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Home BUSINESS Renationalising railways supported by almost two thirds of Britons, exclusive poll reveals

Renationalising railways supported by almost two thirds of Britons, exclusive poll reveals

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More than 15,000 trains have been cancelled or delayed since the timetable changes came into force in May

More than 15,000 trains have been cancelled or delayed since the timetable changes came into force in May ( Getty/iStock )

An overwhelming majority of the public would support renationalising the railways amid cancellations, delays and complaints of poor service from private rail operators, a new poll reveals.

The exclusive survey for The Independent also found nearly six out of 10 people think that the privatisation of Britain’s railways has been a failure.

Pressure has been mounting on transport secretary Chris Grayling as thousands of commuters faced weeks of cancellations and delays, after sweeping timetable changes were brought in by Govia Thameslink Rail (GTR) and Northern Rail.

Theresa May branded the disruption “unacceptable” when she discussed the issue with her cabinet last week, increasing pressure on the transport secretary.

It also comes after the East Coast mainline was taken back under public control, as the troubled franchise agreement between Virgin Trains and Stagecoach had to be scrapped.

The BMG Research poll, which was conducted amid widespread rail chaos last week, found 64 per cent of voters would support bringing the railways back into public ownership, while just 19 per cent of people would oppose it.

And 56 per cent branded the privatisation of the railways a failure, with only 15 per cent of people saying it had been a success.

The poll found a major appetite for tougher sanctions against private rail firms, with 80 per cent backing the prospect of major fines and only 9 per cent opposing it.

Some 64 per cent believe the government has not properly held private firms to account over the quality of service they offer to the public, while only 20 per cent think rail companies have been reasonably scrutinised by ministers.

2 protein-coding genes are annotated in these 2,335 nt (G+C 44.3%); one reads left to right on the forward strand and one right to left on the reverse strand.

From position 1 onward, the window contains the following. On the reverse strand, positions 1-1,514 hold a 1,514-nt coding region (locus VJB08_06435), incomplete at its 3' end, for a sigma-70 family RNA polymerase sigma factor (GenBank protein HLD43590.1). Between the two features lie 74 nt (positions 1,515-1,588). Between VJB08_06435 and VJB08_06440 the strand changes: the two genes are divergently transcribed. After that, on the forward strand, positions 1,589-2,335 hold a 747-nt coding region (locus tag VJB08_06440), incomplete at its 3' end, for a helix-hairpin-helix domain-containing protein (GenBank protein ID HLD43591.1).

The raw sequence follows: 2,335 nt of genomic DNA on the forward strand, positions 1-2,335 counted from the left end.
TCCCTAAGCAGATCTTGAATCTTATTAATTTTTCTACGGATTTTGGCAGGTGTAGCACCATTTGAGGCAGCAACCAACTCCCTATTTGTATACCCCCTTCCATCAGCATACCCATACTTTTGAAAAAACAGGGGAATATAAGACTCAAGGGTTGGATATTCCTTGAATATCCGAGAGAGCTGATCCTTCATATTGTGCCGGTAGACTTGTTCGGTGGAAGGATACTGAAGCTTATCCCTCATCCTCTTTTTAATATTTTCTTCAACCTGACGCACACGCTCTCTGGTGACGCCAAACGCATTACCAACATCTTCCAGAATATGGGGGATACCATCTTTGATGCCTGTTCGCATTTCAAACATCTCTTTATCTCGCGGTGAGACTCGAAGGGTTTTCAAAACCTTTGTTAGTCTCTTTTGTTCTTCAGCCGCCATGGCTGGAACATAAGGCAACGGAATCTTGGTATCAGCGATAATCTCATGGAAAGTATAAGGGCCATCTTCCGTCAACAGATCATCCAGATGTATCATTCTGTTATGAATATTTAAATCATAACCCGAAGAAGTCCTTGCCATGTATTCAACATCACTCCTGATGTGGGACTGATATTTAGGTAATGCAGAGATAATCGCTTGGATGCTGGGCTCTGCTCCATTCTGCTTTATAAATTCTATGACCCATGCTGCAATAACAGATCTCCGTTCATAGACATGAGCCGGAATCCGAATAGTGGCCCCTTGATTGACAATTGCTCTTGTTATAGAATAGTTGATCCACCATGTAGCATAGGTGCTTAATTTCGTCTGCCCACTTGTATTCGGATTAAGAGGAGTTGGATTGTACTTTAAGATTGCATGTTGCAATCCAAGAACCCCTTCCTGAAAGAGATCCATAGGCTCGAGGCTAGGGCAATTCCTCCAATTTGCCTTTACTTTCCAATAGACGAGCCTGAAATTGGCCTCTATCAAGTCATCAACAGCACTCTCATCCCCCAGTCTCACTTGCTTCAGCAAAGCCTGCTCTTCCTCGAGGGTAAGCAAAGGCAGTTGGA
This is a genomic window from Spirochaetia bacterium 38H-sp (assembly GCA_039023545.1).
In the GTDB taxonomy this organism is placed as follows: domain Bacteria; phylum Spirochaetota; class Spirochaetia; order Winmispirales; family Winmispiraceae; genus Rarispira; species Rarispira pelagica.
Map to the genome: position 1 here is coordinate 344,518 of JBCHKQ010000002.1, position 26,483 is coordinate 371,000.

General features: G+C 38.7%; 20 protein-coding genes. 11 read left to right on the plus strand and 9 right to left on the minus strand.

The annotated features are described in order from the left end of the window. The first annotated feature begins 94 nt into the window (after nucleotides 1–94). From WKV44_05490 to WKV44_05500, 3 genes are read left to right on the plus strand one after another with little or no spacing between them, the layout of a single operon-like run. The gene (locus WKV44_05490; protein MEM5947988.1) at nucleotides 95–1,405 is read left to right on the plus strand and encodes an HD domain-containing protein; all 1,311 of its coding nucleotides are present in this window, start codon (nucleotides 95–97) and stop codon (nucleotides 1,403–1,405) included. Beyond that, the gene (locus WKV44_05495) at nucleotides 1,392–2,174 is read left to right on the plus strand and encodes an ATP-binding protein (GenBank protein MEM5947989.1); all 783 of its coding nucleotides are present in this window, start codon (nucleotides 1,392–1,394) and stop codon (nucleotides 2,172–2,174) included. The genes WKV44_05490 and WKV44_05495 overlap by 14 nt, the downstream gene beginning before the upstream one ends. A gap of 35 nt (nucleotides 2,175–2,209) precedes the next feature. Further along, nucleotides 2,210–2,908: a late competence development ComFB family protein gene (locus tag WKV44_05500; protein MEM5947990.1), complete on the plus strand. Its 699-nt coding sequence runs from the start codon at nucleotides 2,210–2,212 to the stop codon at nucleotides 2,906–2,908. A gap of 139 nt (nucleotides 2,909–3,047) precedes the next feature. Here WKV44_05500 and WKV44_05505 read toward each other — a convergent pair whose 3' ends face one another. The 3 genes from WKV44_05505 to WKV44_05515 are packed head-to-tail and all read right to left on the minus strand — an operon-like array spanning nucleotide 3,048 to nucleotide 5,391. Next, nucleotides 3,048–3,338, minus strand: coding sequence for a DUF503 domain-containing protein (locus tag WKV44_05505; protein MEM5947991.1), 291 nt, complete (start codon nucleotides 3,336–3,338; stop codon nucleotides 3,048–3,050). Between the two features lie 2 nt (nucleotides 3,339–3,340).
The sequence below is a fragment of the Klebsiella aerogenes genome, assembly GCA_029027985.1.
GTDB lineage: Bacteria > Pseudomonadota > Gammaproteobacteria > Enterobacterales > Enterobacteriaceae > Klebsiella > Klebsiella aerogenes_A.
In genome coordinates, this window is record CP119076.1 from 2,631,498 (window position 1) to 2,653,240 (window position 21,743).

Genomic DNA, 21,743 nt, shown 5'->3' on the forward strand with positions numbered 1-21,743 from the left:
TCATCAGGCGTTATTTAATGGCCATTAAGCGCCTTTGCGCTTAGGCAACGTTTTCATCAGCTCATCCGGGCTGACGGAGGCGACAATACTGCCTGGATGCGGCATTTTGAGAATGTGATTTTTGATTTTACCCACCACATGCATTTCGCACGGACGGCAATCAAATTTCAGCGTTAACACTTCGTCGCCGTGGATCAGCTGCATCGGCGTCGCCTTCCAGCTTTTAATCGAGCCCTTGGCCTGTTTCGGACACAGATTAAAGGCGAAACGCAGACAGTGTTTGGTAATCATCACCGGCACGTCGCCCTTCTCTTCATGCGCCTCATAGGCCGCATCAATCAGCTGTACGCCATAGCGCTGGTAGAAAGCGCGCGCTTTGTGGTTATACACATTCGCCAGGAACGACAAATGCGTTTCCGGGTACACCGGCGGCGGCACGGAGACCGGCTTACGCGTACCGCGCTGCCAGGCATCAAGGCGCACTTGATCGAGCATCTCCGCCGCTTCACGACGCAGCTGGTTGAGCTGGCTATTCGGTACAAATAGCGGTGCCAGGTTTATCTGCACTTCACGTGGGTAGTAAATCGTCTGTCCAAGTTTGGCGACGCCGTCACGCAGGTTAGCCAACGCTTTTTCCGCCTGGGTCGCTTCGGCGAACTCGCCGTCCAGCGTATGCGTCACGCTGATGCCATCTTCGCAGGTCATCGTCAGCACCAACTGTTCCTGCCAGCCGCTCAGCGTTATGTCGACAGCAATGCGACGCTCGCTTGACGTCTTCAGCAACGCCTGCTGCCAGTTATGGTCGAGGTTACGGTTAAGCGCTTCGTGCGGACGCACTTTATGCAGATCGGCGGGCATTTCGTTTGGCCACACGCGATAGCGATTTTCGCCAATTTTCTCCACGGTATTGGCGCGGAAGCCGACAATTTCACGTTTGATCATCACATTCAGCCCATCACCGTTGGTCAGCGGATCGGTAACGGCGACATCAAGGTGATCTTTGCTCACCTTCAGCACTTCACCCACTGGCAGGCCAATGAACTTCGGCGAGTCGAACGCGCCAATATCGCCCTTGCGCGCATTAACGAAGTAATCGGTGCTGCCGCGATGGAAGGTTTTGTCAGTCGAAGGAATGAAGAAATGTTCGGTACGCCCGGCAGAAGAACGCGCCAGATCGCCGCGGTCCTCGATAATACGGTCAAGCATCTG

More than 15,000 trains have been cancelled or delayed since the timetable changes came into force in May, with some passengers complaining they were at risk of losing their jobs.

GTR was even forced to put on taxis to help teenagers get to school to sit their GCSEs in parts of Cambridgeshire and Hertfordshire.

Last week, Mr Grayling laid the blame for the disruption with rail firms, telling MPs: “The huge growth in passenger numbers in recent years demanded expanded routes, services and extra seats, but this timetable change has resulted instead in unacceptable disruption for the passengers who rely on these services.”

He added: “I am clear about the fact that the industry must and will be held to account for this, but my immediate priority is to ensure that we improve train services to an acceptable level as quickly as possible, and that will remain my priority.”

However,shadow transport secretary Andy McDonald said: “He might want to blame Network Rail, but it is he who has failed in his responsibility to oversee it; the buck stops with him.

“What is more, he has burnt his bridges with the leadership of Network Rail, which can only have damaged his oversight of this process. Is not this a terrible failure of him and his role atop the system?”

RMT union accused Mr Grayling of leaving their drivers to be “hung out to dry as human shields for a failed Tory privatisation dogma”.

Network Rail, GTR and Northern have all apologised for the chaos, claiming they did not have enough time to prepare for the introduction of the new timetables because of delayed engineering works.

The findings come amid anger from MPs and passengers after outgoing Network Rail boss, Mark Carne, has been awarded a CBE in the Queen’s birthday honours.

The Department of Transport admitted the timing was “clearly unfortunate” with current issues.

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